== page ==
NEW ORLEANS — The Big Brothers Big Sisters of New Orleans issued a plea to the community Friday to help raise $250,000 to ensure the future of organization’s mission of mentorship in the city.
Before Hurricane Katrina, the organization served about 800 kids. When it reopened six months following the storm, the group served about 400 kids, despite the floodwaters that destroyed its offices, flooded the homes of all its employees and scattered their “bigs” and their donor base, said Chief Operating Officer Dolores Medina-Whitfield.
But after being hit hard by the 2008 recession, the Deepwater Horizon oil disaster and most recently Hurricane Isaac, the nonprofit agency serves just 40 children, Medina-Whitfield said. Many of the state and federal funds that had been previously available dried up, she said — after the agency bounced back and “started from scratch” in the wake of Katrina.
To help bring awareness to the group that he said was a large part of his success, two-time Super Bowl champion Darrin Smith told his story as a “Little.” Smith, who grew up in Miami, lost his father when he was 3. The youngest of five children, he said his mother, suddenly on her own, worked hard to meet her family’s needs as a cook in a Sears cafeteria.
When Smith was 8 years old, he said his mother turned to Big Brothers Big Sisters for help, and Smith was matched with Seymour Marksman.
Thirty-four years later, Smith still calls himself a Little Brother but describes the bond with Marksman more as a father-son relationship.
Smith said two of his siblings also had Big Brothers, and sometimes he would get jealous because they would spend more time doing fun activities. With the exception of regular bowling outings, Smith said that Marksman was “old school,” from the Caribbean, and largely focused on instilling the importance of hard work, determination and education into the young Smith.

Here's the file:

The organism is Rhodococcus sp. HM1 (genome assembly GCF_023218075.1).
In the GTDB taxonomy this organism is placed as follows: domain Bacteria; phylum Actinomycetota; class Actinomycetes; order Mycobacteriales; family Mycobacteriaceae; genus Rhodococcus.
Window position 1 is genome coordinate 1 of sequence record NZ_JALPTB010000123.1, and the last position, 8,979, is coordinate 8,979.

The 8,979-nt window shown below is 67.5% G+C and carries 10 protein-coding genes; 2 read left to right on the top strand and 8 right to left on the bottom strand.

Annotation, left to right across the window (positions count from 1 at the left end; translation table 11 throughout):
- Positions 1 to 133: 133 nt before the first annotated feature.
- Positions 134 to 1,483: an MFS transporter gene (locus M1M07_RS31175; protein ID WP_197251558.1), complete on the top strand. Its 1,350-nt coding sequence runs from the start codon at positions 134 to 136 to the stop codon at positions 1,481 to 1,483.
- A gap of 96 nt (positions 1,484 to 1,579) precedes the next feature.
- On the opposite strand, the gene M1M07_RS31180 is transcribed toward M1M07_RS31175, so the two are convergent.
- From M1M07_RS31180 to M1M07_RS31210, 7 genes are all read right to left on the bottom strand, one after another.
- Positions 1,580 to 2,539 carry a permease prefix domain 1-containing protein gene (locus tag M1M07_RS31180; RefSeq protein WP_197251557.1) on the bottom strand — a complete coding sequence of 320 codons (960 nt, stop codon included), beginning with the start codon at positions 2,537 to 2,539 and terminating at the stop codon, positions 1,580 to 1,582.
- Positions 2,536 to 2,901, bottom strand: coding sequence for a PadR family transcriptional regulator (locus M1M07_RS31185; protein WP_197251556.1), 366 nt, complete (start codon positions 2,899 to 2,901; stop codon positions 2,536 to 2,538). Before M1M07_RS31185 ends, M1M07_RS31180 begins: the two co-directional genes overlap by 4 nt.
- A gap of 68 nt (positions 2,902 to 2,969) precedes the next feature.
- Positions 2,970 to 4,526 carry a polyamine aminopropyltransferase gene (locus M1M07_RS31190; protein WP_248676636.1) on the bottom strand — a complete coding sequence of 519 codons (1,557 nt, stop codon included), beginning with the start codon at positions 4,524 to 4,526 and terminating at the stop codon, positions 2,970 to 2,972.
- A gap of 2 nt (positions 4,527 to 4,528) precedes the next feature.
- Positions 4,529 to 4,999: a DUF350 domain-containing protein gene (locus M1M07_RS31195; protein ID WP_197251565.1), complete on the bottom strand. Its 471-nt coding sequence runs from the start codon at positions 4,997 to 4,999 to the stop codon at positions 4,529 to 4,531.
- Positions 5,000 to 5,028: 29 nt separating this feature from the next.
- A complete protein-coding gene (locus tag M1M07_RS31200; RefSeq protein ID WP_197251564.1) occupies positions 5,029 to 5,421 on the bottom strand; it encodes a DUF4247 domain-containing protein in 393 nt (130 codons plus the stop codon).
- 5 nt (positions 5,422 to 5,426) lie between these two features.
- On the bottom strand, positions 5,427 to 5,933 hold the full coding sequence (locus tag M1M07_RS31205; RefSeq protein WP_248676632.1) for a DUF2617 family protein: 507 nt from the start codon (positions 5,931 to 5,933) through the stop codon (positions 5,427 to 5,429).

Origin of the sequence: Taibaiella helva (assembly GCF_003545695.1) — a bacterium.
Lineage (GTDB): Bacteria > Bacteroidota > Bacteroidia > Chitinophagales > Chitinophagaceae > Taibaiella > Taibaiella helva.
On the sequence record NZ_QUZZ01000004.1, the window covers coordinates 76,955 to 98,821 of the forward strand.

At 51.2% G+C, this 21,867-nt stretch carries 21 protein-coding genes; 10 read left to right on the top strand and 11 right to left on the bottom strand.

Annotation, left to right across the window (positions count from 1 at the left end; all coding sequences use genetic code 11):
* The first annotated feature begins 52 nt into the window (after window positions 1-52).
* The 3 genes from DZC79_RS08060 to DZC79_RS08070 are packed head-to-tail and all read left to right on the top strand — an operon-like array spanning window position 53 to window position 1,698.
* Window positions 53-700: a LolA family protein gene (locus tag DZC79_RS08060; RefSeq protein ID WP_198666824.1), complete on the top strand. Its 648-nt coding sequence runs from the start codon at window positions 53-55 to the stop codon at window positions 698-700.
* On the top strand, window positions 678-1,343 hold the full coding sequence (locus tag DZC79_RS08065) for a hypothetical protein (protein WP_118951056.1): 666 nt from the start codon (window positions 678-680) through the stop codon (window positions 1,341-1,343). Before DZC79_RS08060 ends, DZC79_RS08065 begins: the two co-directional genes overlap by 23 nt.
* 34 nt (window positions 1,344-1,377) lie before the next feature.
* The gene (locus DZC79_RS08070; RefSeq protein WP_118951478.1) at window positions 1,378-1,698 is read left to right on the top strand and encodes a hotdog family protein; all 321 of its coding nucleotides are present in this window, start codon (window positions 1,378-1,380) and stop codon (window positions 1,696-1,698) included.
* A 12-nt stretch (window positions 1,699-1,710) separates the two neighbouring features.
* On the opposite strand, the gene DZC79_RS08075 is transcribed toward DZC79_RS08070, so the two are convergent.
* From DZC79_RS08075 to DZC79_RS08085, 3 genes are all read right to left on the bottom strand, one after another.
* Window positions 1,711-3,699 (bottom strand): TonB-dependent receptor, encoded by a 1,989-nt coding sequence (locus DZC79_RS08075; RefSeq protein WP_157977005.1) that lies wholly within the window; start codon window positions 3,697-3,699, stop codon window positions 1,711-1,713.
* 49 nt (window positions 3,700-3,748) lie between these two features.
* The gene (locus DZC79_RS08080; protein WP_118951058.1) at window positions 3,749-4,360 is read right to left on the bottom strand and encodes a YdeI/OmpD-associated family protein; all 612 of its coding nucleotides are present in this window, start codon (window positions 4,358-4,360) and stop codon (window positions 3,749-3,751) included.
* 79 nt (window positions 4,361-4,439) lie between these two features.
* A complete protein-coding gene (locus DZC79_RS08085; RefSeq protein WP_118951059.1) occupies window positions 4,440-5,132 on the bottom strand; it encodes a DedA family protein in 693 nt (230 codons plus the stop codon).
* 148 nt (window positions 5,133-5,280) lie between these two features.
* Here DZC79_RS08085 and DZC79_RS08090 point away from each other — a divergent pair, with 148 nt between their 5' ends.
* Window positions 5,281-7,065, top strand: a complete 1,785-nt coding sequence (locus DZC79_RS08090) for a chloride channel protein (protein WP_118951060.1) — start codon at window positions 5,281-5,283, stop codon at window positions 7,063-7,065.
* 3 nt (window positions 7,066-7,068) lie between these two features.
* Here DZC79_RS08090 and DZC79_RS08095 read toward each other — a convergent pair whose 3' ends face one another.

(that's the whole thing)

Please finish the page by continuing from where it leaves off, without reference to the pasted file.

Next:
Now, Smith runs his own foundation focused on youth literacy and the value of reading, Million Book Read, and earned his undergraduate degree followed by an MBA.
“He planted that seed,” Smith said of his Big Brother. Marksman was always putting books in his hand, Smith said, and because of that, “I realized where reading can take you.”
But equally as important, Smith said Marksman taught him how to be a good husband and a good father. Smith said his mother never remarried, and it was in Marskman whom Smith found a father figure and role model for a strong marriage.
“The connection is always going to be there, whether we are or not,” Medina-Whitfield said of the bonds that are created through the program.
Smith said Marksman was there at his high school graduation, his college graduation, his wedding day and the birth of his twins.
Smith said he is now a Big Brother, and sees himself — a shy boy in need of direction — in his new Little Brother.
Medina-Whitfield stressed the importance of early intervention into the lives of at-risk kids. It’s hard to redirect them once they start in a negative direction, she said.
Board president Gary Huntley pointed to research that shows that the program improves the academic success of participants and decreases the likelihood toward drugs and violence compared to peers who do not have mentors.
Huntley urged corporations, local businesses, philanthropists and individuals to donate their time and money to keep the organization alive and growing.
Walter Kimbrough, president of Dillard University and a Big Brother for the past eight years, joined in the campaign to strengthen the presence of Big Brothers Big Sisters in the city and lauded the tangible impact the program has on the lives of youth.
The need is great, Smith said, and “As a former Little, I assure you — it makes a difference.”